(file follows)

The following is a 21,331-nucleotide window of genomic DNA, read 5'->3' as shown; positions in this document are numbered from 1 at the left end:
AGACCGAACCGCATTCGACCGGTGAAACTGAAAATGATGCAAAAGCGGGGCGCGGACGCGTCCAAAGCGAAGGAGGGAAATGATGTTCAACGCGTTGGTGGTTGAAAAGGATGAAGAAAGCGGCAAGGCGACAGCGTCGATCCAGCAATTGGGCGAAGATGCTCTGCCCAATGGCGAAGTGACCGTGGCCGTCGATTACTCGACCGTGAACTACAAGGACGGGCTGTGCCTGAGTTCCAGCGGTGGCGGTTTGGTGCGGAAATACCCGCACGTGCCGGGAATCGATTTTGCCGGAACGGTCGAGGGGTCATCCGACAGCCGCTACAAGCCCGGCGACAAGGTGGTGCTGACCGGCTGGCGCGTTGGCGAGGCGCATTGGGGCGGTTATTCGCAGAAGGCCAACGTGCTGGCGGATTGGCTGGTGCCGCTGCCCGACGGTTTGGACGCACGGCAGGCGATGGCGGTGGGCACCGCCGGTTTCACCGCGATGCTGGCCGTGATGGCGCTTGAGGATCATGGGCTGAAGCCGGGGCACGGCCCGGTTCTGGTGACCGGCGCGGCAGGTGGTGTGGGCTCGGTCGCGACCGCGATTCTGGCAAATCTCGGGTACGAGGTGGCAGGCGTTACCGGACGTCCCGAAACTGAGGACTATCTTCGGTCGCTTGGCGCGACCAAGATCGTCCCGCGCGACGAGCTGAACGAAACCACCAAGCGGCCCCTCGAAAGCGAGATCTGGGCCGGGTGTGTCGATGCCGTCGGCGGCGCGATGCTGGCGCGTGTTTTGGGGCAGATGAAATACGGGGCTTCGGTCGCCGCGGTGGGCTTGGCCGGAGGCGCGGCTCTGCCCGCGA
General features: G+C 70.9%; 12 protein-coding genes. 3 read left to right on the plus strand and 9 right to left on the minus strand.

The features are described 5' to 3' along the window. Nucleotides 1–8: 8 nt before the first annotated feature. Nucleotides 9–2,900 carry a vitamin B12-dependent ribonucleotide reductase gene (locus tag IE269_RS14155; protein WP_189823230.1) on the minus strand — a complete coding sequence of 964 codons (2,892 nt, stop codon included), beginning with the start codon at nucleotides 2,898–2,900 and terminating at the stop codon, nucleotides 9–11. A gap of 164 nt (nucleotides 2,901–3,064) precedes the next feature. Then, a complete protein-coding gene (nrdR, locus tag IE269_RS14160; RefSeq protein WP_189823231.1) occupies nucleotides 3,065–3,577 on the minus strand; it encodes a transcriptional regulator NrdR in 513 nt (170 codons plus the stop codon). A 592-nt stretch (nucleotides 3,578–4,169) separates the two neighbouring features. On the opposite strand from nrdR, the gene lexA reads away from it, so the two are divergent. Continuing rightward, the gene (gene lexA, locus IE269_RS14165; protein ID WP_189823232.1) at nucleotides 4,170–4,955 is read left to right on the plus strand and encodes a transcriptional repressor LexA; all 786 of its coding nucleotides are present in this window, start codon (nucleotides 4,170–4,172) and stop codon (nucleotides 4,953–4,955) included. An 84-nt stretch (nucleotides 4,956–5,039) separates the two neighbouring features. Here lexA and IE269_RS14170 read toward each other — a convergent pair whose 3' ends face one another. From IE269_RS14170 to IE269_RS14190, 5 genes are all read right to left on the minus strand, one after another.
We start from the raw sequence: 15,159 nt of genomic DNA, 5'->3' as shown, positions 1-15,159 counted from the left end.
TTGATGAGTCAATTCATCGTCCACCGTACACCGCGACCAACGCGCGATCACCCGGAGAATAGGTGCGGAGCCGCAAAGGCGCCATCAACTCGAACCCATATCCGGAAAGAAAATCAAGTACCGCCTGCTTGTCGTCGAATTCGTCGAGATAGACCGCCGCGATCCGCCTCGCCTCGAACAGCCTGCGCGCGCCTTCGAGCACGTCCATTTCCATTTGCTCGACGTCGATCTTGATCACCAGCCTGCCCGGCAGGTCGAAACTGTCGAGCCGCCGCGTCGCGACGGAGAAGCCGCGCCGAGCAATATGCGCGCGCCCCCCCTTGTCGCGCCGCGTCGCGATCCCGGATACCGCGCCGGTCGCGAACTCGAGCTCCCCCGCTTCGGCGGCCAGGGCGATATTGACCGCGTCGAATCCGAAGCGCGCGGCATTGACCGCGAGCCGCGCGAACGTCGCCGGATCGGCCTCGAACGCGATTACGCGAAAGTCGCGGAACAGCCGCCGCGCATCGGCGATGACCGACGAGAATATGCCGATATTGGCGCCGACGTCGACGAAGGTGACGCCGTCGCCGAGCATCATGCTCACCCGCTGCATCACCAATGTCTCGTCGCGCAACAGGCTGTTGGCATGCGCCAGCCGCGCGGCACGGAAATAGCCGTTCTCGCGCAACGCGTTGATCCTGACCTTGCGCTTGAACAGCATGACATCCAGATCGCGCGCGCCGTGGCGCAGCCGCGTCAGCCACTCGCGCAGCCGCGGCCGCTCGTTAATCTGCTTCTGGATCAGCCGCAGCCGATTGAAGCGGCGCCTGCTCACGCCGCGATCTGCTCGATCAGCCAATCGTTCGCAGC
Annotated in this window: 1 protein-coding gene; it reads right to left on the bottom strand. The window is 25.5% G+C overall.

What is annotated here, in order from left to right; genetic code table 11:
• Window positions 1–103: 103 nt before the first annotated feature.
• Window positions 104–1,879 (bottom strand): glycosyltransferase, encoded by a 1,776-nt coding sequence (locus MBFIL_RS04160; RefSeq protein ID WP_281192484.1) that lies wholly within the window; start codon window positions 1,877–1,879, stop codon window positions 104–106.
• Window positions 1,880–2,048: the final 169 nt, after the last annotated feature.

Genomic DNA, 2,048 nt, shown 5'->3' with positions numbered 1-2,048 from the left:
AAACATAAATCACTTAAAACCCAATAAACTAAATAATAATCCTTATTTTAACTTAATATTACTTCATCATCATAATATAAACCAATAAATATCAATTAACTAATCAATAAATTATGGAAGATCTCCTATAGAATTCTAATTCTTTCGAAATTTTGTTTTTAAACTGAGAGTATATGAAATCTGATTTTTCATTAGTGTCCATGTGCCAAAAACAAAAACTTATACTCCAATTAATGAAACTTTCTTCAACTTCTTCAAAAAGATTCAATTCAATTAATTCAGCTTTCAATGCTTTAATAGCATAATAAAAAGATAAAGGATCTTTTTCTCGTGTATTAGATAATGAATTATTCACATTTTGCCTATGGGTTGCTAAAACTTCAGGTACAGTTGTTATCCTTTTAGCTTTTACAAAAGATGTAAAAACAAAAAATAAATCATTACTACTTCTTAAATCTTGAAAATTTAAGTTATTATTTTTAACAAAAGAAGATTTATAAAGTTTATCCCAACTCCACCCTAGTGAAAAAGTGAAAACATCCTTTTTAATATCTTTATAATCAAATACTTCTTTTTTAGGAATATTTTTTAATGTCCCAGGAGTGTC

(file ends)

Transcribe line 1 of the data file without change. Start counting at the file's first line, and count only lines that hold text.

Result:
The following is a 21,331-nucleotide window of genomic DNA, read 5'->3' as shown; positions in this document are numbered from 1 at the left end: